Alzheimer’s is a progressive disorder that causes brain cells to die, which impacts the memory and other brain functions. The symptoms can aggravate over time and significantly affect the behavior of the patient. When a loved one is diagnosed with Alzheimer’s, family members need to understand the severity of the problem in order to help the patient live a better life. In this blog post, we list some of the common health and behavioral changes that occur in Alzheimer’s patient over time and ways to deal with them.
Disturbed Sleep Pattern
Alzheimer’s often affects the sleeping habits of the person. Patients either sleep a lot or not enough and wake up several times during the night. The caregiver needs to ensure that the patient exercises every day and gets enough rest at night. Plan early morning activities such as exercise and bathing that need more energy. Keep the lights low, reduce noise levels and play soothing music in the evening so that the person feels relaxed. Limit their caffeine intake and set a bedtime routine.
As Alzheimer’s patients have trouble remembering things, they might struggle with words or forget what they want to say. The disease might make it difficult for the patient to recollect the meaning of words or find the right words to use in a conversation. When communicating, make eye contact with the person and call them by their name. Encouraging a two-way conversation, showing warmth and holding hand while taking can make it easier for the Alzheimer’s patient to communicate.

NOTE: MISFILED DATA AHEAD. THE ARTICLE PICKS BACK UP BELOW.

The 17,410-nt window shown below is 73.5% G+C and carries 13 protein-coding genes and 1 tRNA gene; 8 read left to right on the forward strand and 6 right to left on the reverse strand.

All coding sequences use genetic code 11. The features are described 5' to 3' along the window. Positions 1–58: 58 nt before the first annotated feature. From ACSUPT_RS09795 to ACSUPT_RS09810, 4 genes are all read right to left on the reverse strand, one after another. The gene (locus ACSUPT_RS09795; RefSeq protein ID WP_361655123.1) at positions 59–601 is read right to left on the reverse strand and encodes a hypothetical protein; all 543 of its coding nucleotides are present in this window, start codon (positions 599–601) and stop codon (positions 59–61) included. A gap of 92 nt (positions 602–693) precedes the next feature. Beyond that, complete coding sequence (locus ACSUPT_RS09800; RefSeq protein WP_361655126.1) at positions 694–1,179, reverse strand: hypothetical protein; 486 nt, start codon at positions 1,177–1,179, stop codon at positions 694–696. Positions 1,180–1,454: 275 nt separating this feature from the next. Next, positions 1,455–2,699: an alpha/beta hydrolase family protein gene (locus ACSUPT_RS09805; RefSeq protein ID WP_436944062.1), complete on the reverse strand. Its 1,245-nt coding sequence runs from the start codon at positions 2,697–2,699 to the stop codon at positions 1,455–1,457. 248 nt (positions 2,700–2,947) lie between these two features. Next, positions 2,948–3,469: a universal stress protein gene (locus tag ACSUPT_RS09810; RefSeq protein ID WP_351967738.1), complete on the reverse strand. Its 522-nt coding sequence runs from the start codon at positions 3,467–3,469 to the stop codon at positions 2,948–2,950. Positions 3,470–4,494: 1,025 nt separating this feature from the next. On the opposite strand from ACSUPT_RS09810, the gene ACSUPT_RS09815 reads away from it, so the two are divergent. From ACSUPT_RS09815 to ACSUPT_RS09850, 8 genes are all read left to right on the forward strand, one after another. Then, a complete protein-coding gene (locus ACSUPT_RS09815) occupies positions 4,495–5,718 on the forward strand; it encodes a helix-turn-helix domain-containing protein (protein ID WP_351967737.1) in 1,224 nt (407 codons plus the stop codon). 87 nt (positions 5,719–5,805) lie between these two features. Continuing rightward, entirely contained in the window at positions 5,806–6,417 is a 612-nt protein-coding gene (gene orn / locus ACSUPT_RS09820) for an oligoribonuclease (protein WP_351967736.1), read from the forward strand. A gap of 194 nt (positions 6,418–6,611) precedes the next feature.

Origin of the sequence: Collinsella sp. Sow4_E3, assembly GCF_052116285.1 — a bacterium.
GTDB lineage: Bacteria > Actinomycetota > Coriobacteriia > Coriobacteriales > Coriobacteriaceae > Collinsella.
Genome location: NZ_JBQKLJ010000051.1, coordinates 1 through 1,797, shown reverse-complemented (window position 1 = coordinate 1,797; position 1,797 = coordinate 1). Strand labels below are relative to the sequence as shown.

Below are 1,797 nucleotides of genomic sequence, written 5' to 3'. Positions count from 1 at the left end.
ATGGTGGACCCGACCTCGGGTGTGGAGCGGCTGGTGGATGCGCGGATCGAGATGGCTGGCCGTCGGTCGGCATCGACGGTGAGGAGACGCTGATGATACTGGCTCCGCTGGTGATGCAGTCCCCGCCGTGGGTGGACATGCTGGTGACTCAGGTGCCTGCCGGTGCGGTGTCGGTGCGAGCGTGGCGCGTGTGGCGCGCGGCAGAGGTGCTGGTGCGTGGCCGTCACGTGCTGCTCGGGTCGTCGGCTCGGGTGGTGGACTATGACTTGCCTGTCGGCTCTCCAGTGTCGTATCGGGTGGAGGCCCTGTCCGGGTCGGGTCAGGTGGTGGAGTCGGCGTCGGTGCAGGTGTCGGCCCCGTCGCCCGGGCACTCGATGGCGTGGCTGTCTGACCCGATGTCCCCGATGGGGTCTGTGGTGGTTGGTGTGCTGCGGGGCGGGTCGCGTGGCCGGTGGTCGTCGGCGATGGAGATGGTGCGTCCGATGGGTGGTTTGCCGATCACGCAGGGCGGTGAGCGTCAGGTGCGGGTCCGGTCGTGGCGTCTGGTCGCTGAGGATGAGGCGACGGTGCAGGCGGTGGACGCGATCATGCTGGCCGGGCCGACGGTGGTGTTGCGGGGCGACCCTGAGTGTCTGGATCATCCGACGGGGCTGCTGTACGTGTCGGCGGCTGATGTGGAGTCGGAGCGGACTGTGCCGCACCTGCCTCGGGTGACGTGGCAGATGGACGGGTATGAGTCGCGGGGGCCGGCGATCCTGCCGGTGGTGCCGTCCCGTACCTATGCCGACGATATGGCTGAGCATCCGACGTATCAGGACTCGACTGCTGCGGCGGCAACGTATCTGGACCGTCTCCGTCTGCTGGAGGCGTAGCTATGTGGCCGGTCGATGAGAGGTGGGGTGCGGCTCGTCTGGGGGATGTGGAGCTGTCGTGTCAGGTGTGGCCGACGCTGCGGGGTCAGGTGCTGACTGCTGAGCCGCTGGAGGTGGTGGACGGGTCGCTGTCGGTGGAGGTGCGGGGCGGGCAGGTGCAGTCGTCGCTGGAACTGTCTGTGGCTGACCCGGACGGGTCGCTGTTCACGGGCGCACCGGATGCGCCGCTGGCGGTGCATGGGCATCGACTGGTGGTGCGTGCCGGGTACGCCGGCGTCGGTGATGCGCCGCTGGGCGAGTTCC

When Alzheimer’s is diagnosed at an early stage, most patients are aware of the fact that the disease is affecting their memory. If the patient wants to talk about the changes they are noticing, you must carefully listen to them. Exercise a lot of patience when the person struggles to find the right word. As many patients slowly lose their ability to talk clearly, you must pay attention to their facial expressions to better understand their moods.
Hallucinations and Paranoia
An Alzheimer’s patient might have hallucinations, delusions, and paranoia. In addition to seeking medical help, you must try to comfort them by not arguing anything the patient said they heard or saw. Some of the ways to help them feel better distracting the person on to another subject, not reacting when the person blames you, letting them know that they are safe and using gentle touching and hugging.
Alzheimer’s affects every patient differently, with many people eventually requiring 24×7 home care. Caring for an Alzheimer’s patient is challenging as the symptoms can get worse over time. That’s when you need an expert such as Park Cities Home Care Assistance. Our professional caregivers have extensive experience in providing the right care and support to Alzheimer’s patients and are trained in both conventional Alzheimer’s care methods as well as Cognitive Therapeutics Methods that promote mental acuity and brain health. To learn more about our Alzheimer’s home care service, please feel free to reach us at (214) 363-3400.